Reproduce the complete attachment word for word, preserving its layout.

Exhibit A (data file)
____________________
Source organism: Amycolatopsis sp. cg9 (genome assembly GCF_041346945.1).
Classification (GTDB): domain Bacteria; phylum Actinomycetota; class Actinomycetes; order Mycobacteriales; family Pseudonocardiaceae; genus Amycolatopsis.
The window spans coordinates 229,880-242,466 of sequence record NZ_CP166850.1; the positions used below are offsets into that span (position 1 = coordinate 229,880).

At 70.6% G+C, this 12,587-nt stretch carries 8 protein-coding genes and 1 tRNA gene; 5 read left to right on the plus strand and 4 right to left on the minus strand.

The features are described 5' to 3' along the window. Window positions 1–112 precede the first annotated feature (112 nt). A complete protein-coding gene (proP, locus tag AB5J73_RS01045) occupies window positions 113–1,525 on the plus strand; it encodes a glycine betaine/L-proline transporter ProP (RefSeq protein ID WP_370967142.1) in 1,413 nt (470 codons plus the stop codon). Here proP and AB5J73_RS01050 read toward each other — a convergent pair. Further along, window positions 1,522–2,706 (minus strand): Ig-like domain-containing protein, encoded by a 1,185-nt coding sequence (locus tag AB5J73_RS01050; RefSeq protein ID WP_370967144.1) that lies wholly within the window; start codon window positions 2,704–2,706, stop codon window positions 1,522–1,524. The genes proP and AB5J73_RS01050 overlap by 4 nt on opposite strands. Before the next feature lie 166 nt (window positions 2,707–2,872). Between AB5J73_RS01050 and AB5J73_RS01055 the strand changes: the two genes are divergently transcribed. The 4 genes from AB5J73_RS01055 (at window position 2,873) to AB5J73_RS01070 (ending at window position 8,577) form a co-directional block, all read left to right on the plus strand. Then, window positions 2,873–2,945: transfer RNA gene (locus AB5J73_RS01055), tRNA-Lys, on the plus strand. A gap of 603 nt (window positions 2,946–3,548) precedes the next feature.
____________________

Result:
Source organism: Amycolatopsis sp. cg9 (genome assembly GCF_041346945.1).
Classification (GTDB): domain Bacteria; phylum Actinomycetota; class Actinomycetes; order Mycobacteriales; family Pseudonocardiaceae; genus Amycolatopsis.
The window spans coordinates 229,880-242,466 of sequence record NZ_CP166850.1; the positions used below are offsets into that span (position 1 = coordinate 229,880).

At 70.6% G+C, this 12,587-nt stretch carries 8 protein-coding genes and 1 tRNA gene; 5 read left to right on the plus strand and 4 right to left on the minus strand.

The features are described 5' to 3' along the window. Window positions 1–112 precede the first annotated feature (112 nt). A complete protein-coding gene (proP, locus tag AB5J73_RS01045) occupies window positions 113–1,525 on the plus strand; it encodes a glycine betaine/L-proline transporter ProP (RefSeq protein ID WP_370967142.1) in 1,413 nt (470 codons plus the stop codon). Here proP and AB5J73_RS01050 read toward each other — a convergent pair. Further along, window positions 1,522–2,706 (minus strand): Ig-like domain-containing protein, encoded by a 1,185-nt coding sequence (locus tag AB5J73_RS01050; RefSeq protein ID WP_370967144.1) that lies wholly within the window; start codon window positions 2,704–2,706, stop codon window positions 1,522–1,524. The genes proP and AB5J73_RS01050 overlap by 4 nt on opposite strands. Before the next feature lie 166 nt (window positions 2,707–2,872). Between AB5J73_RS01050 and AB5J73_RS01055 the strand changes: the two genes are divergently transcribed. The 4 genes from AB5J73_RS01055 (at window position 2,873) to AB5J73_RS01070 (ending at window position 8,577) form a co-directional block, all read left to right on the plus strand. Then, window positions 2,873–2,945: transfer RNA gene (locus AB5J73_RS01055), tRNA-Lys, on the plus strand. A gap of 603 nt (window positions 2,946–3,548) precedes the next feature.